I work as an event coordinator/marketer for an independent bookstore that has been inundated in recent years with self-published authors looking for shelf space and store events for their books. We get – and I am not exaggerating – between 400 and 500 requests a year from self-published authors asking us to stock and promote their book. On a slow week, we get 5-10 requests; on a busy week we’ll get 20.
If you ask most indie bookstore event coordinators about self-published authors, you will probably see some combination of eye-rolling, teeth grinding, or derisive laughter. Self-published authors are the bane of our existence. There are so, SO many would-be self-published authors that would do well to read this piece, and read it thoroughly. And then second-guess their decision to self-publish. But I know they won’t.
Why do I loathe (most) self-published authors? Here’s why. And I’m saying all this so maybe – MAYBE – there’s a self-published author out there who will read this and then understand what they are up against when it comes to marketing their self-published book through their friendly neighborhood indie bookstore.
1. Their books suck. There is no other way to say this. Bad writing, bad grammar, bad spelling, bad plot/character development, bad subject matter, etc. Don’t even get me started on do-it-yourself cover art. The book is bad. It’s bad. That’s why it couldn’t get published by a traditional publisher. But you can’t tell the self-published author of this monstrosity that their book is substandard and unsellable. Because they would act like you’ve just told them their brand-new firstborn child is ugly. Hey, I get it. You put a lot of work into this thing, and you ended up with an ugly baby. But that doesn’t change the baby’s looks, or the book’s ability to sell.
2. 90% of self-published authors are rude, pushy, completely self-absorbed, and relentless. This is my BOOK! It’s my MASTERPIECE. How dare you say it is not worthy of being stocked in your store, unless I pay for consignment?? How dare you, to not jump up and down and beg me to do an event for this book – even though I am not really from around here, I have no friends, and the book has only a very narrow niche appeal since it’s about my past life experience as a 16th century vampire with a skin condition?? Some of them don’t even bother to pitch the book themselves, but hire some poor hapless “freelance literary agent” to do it for them. Then relentlessly prod the “agent” to get them an event. THE BOOK SUCKS. IT’S NOT HAPPENING.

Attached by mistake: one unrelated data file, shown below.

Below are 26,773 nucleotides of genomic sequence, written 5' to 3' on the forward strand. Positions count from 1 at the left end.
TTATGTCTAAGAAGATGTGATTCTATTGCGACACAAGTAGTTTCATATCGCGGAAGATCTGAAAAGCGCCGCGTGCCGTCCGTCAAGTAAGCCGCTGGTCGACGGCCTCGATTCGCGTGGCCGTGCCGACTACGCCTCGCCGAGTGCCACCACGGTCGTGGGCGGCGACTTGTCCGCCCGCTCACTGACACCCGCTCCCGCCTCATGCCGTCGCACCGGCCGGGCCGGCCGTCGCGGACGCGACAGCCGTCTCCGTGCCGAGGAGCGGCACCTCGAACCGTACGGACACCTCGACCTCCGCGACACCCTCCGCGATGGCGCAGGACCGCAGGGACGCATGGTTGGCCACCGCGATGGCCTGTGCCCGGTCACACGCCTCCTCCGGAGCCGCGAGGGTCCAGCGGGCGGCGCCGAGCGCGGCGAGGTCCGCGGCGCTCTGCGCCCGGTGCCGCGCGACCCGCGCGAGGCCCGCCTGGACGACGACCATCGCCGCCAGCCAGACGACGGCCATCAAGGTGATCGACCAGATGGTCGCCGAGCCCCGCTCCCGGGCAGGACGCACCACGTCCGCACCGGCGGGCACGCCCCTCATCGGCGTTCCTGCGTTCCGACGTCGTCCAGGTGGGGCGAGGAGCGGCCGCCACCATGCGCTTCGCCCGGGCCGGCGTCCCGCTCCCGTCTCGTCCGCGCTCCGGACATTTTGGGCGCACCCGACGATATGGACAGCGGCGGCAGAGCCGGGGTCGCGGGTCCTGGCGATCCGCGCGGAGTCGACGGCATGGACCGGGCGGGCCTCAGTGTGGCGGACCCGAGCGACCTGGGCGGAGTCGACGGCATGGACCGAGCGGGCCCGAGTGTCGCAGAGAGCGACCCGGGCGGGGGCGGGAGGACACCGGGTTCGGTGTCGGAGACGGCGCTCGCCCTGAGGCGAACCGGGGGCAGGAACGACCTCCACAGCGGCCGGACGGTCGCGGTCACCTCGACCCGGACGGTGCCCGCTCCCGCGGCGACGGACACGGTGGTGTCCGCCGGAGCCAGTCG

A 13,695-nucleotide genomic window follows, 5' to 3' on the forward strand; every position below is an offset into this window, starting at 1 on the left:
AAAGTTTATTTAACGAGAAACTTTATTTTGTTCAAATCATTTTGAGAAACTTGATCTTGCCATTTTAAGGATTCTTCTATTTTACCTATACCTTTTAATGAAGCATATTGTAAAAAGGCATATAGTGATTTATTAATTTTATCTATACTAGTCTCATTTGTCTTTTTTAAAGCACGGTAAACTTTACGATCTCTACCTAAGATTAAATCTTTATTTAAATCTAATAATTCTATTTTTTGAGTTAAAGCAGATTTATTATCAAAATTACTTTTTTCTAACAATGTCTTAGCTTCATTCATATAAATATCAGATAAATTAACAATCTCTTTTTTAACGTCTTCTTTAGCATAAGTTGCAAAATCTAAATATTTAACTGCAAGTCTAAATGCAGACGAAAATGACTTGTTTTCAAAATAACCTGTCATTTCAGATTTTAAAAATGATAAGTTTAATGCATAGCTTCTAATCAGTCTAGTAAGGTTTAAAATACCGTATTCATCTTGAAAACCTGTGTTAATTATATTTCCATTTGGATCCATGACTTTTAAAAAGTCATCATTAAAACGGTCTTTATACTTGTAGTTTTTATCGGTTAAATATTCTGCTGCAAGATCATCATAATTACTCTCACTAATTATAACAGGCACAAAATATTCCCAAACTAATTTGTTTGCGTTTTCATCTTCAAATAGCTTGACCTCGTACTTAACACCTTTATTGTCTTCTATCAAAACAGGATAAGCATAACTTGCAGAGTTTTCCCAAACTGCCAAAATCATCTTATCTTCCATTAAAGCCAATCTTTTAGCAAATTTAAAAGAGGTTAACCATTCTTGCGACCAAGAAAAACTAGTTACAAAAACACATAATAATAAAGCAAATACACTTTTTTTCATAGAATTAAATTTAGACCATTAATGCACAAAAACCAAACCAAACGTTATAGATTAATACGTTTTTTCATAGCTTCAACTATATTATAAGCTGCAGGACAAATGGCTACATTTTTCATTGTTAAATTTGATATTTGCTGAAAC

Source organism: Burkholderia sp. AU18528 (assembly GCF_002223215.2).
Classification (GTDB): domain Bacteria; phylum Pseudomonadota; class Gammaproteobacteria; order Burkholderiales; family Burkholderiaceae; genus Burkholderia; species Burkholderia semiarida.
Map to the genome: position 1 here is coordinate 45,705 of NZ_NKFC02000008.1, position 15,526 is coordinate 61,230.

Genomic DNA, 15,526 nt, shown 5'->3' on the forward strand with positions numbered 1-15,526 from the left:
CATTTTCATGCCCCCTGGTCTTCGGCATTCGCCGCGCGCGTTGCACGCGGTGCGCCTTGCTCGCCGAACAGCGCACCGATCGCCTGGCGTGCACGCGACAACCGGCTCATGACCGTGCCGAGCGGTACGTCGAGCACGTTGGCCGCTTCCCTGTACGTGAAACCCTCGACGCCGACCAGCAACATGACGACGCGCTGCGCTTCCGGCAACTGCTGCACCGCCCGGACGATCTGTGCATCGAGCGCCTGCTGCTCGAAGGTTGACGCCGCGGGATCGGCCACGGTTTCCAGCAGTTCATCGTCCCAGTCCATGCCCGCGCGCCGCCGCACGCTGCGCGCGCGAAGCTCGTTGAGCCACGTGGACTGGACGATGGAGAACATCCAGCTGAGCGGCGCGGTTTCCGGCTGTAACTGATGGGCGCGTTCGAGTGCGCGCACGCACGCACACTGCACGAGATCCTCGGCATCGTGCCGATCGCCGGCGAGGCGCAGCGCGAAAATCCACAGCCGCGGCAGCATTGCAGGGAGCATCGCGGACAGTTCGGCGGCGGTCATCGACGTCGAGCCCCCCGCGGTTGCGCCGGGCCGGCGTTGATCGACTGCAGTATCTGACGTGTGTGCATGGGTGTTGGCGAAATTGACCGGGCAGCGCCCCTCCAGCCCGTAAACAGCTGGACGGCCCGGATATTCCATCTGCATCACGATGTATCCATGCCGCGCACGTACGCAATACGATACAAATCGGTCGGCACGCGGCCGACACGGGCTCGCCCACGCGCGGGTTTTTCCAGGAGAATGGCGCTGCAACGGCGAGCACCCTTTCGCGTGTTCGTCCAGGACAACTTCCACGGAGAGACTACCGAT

3. Self-published authors show a really appalling level of self-non-awareness. EVERY self-published author thinks they are the next Stephenie Meyer/James Patterson/That Guy on Amazon Who Sold a Million E-Books. EVERY self-published author thinks their memoir about going on a hiking trip to Alaska where nothing particularly dramatic happened is “special” and that “people will love it!” EVERY self-published author thinks they have written the new breakout bestseller, YA sensation, Great American Novel. I hear the same words from the same types of people over and over and over, about how their books are “different.” The books are never different. 50% of them have badly Photoshopped covers and are printed in Comic Sans.
You wrote a book. Congratulations. Let me make this clear. WRITING THE BOOK AND PAYING SOMEONE TO PRINT IT FOR YOU DOES NOT MAKE YOU SPECIAL. If the book is actually good – and in the several thousand requests I’ve processed, I’ve seen three or four that actually were – THAT makes you special. But please, PLEASE stop acting like paying AuthorHouse or Smashwords or any other vanity publisher a few thousand dollars entitles you to anything. It doesn’t. Not the adoration of untold legions of fans. Not the respect and admiration of your local indie bookseller. Not sales from your friends (who 80% of the time, from what I can see, end up with free copies rather than purchased ones). Not attention from local or national media. Self-publishing means that instead of the book manuscript being stuck in a drawer, there’s a 99% chance you’ll end up with boxes of unsold books in your garage. Fewer than 1% of self-published authors sell more than 150 copies of their book.
Please think about all this, self-publishing authors, before you give your credit card number to Smashwords.
Whew! Edan Lepucki at The Millions adds her two cents about why not to self-publish.